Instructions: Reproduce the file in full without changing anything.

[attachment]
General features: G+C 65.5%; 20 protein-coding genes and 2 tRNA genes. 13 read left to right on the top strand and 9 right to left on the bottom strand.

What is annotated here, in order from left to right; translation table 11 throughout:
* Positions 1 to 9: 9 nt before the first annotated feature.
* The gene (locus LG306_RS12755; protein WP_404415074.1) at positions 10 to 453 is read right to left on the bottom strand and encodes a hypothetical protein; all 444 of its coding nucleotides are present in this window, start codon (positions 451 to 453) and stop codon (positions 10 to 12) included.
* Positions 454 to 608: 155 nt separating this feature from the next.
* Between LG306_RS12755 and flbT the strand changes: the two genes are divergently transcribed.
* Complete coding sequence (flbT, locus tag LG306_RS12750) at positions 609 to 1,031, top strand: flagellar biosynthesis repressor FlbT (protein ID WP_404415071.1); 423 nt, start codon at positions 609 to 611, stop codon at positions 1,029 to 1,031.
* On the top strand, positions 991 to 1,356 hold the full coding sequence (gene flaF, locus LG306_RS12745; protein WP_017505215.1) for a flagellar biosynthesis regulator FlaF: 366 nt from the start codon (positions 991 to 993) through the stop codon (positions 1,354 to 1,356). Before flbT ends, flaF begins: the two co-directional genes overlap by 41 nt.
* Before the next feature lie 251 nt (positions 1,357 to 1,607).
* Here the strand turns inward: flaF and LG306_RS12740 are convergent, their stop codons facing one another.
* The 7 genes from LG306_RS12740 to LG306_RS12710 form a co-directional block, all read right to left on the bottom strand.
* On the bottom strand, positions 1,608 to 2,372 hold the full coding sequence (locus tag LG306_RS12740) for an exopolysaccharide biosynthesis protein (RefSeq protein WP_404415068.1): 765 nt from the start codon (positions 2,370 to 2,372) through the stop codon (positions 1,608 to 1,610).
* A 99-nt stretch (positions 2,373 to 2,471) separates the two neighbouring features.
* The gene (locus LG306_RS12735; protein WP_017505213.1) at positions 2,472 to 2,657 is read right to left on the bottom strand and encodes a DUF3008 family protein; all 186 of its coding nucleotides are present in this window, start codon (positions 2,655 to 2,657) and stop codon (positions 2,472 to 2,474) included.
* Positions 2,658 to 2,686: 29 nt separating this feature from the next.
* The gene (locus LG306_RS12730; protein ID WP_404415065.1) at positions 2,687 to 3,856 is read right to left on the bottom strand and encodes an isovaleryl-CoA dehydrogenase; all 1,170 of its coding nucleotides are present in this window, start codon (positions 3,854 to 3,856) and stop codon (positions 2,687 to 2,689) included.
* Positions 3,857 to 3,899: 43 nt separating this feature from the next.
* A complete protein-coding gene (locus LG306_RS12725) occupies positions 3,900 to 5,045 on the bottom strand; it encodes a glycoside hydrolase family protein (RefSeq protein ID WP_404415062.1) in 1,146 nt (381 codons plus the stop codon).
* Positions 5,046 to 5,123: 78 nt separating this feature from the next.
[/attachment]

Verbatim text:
General features: G+C 65.5%; 20 protein-coding genes and 2 tRNA genes. 13 read left to right on the top strand and 9 right to left on the bottom strand.

What is annotated here, in order from left to right; translation table 11 throughout:
* Positions 1 to 9: 9 nt before the first annotated feature.
* The gene (locus LG306_RS12755; protein WP_404415074.1) at positions 10 to 453 is read right to left on the bottom strand and encodes a hypothetical protein; all 444 of its coding nucleotides are present in this window, start codon (positions 451 to 453) and stop codon (positions 10 to 12) included.
* Positions 454 to 608: 155 nt separating this feature from the next.
* Between LG306_RS12755 and flbT the strand changes: the two genes are divergently transcribed.
* Complete coding sequence (flbT, locus tag LG306_RS12750) at positions 609 to 1,031, top strand: flagellar biosynthesis repressor FlbT (protein ID WP_404415071.1); 423 nt, start codon at positions 609 to 611, stop codon at positions 1,029 to 1,031.
* On the top strand, positions 991 to 1,356 hold the full coding sequence (gene flaF, locus LG306_RS12745; protein WP_017505215.1) for a flagellar biosynthesis regulator FlaF: 366 nt from the start codon (positions 991 to 993) through the stop codon (positions 1,354 to 1,356). Before flbT ends, flaF begins: the two co-directional genes overlap by 41 nt.
* Before the next feature lie 251 nt (positions 1,357 to 1,607).
* Here the strand turns inward: flaF and LG306_RS12740 are convergent, their stop codons facing one another.
* The 7 genes from LG306_RS12740 to LG306_RS12710 form a co-directional block, all read right to left on the bottom strand.
* On the bottom strand, positions 1,608 to 2,372 hold the full coding sequence (locus tag LG306_RS12740) for an exopolysaccharide biosynthesis protein (RefSeq protein WP_404415068.1): 765 nt from the start codon (positions 2,370 to 2,372) through the stop codon (positions 1,608 to 1,610).
* A 99-nt stretch (positions 2,373 to 2,471) separates the two neighbouring features.
* The gene (locus LG306_RS12735; protein WP_017505213.1) at positions 2,472 to 2,657 is read right to left on the bottom strand and encodes a DUF3008 family protein; all 186 of its coding nucleotides are present in this window, start codon (positions 2,655 to 2,657) and stop codon (positions 2,472 to 2,474) included.
* Positions 2,658 to 2,686: 29 nt separating this feature from the next.
* The gene (locus LG306_RS12730; protein ID WP_404415065.1) at positions 2,687 to 3,856 is read right to left on the bottom strand and encodes an isovaleryl-CoA dehydrogenase; all 1,170 of its coding nucleotides are present in this window, start codon (positions 3,854 to 3,856) and stop codon (positions 2,687 to 2,689) included.
* Positions 3,857 to 3,899: 43 nt separating this feature from the next.
* A complete protein-coding gene (locus LG306_RS12725) occupies positions 3,900 to 5,045 on the bottom strand; it encodes a glycoside hydrolase family protein (RefSeq protein ID WP_404415062.1) in 1,146 nt (381 codons plus the stop codon).
* Positions 5,046 to 5,123: 78 nt separating this feature from the next.